Since OCaml‘s strings are now immutable, could the runtime system offer optionally to maintain a pool of strings that maximizes sharing? Every new string would be checked to already exist in the pool and an existing one would be reused. The pool would be a weak set to facilitate garbage collection. Obviously this trades performance for memory because it requires a lookup when a string enters the runtime system. Hence, it should be optional. Has this been considered?
You can quite easily do it manually with
Weak.Make, I think. I’m not sure what the benefit to it for every string in a program would be, though, sounds like it would slow down things a lot.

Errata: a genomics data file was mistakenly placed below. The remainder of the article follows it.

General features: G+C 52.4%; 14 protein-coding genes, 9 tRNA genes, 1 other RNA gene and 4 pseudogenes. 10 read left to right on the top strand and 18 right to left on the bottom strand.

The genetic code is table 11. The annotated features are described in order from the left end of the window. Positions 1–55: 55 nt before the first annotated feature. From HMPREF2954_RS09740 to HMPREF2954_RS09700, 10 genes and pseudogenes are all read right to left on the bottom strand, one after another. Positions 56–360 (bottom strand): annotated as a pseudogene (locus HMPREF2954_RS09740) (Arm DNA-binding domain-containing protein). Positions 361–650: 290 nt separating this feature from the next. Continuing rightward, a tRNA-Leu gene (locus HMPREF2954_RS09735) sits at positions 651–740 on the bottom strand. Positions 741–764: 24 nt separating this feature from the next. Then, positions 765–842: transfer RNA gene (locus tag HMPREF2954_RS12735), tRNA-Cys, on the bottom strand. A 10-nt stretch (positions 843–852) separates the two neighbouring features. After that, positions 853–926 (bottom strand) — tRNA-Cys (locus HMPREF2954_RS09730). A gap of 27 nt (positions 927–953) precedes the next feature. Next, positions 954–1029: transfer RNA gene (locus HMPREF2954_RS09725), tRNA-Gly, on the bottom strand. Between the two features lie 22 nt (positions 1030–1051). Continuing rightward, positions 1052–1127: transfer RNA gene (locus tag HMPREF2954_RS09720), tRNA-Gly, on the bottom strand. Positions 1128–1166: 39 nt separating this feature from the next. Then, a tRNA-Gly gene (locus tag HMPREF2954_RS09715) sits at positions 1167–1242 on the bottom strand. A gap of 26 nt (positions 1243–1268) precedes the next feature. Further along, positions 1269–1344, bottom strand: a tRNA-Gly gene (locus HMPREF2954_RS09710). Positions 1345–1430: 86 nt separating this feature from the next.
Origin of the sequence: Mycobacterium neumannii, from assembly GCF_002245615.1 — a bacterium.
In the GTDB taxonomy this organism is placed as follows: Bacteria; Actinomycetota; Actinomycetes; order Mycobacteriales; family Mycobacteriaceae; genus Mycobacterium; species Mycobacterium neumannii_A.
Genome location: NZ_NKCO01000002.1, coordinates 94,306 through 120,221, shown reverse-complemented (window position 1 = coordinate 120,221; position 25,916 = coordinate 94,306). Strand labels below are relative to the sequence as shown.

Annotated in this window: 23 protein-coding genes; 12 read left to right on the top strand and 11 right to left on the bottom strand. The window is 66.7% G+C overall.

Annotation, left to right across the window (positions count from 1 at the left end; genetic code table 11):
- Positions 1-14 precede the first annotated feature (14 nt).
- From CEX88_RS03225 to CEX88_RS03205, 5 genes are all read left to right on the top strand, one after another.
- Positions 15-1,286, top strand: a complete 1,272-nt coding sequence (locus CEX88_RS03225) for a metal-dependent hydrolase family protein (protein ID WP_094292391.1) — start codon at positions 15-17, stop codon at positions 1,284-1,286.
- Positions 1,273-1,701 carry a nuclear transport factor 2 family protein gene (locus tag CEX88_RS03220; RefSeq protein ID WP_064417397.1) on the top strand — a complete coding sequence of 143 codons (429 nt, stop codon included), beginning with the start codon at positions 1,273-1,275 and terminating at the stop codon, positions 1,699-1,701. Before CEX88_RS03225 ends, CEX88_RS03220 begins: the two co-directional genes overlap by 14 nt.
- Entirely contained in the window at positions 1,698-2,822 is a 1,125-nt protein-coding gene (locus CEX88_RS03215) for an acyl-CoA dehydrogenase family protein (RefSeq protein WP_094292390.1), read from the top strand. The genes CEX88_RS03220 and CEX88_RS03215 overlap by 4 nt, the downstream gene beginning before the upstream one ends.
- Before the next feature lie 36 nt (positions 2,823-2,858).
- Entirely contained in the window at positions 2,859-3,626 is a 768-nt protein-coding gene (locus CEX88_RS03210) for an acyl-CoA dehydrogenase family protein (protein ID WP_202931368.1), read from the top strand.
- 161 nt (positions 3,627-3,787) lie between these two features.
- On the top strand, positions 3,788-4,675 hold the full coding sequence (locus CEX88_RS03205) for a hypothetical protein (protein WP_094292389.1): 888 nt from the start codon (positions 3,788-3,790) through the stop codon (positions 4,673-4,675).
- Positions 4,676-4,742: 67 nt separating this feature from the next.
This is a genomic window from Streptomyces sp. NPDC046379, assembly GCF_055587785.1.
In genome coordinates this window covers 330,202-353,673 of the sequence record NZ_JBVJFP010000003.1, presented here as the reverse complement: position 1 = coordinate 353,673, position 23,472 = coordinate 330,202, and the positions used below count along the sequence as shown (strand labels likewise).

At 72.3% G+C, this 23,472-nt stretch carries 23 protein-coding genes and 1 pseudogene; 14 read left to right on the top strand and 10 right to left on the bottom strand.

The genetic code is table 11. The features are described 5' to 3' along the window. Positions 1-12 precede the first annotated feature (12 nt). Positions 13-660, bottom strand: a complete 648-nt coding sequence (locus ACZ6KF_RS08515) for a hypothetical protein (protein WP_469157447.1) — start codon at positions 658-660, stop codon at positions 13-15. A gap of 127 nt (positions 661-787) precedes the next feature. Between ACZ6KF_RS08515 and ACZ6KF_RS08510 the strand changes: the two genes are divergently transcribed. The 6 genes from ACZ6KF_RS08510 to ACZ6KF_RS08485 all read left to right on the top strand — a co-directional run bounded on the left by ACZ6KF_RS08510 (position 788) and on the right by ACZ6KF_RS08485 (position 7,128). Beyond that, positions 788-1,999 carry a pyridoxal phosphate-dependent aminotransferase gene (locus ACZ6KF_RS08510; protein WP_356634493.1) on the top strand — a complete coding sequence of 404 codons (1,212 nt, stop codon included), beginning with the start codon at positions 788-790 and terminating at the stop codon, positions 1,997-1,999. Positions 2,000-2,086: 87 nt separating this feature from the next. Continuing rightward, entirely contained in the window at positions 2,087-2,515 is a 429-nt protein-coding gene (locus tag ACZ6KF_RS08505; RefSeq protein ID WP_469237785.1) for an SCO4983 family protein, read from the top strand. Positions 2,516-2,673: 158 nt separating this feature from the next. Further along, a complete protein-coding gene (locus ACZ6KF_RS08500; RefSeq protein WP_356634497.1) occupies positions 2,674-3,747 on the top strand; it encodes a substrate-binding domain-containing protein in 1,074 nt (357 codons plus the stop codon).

I’m experimenting with this in a large application in a central place and that triggered the idea because it’s more difficult to do it everywhere.
The slowdown part depends on your usage actually: if you create most strings at the beginning and then mostly compare them, then hashconsing strings can actually be a huge benefit because comparison, or at least equality can be done insanely fast by using physical equality (so a single instruction comparing the address of the hashconsed strings), and actually, hashconsing strings is a technique regularly used in theorem provers which fit that scenario.
But in the general case, it is indeed not clear what the performance of hashconsing all strings would have, and since it’s relatively easy to do as a library (e.g. https://github.com/backtracking/ocaml-hashcons/blob/master/hashcons.mli , but I’m sure there are plenty others), I’m not sure it would be useful to add complexity to the runtime for it.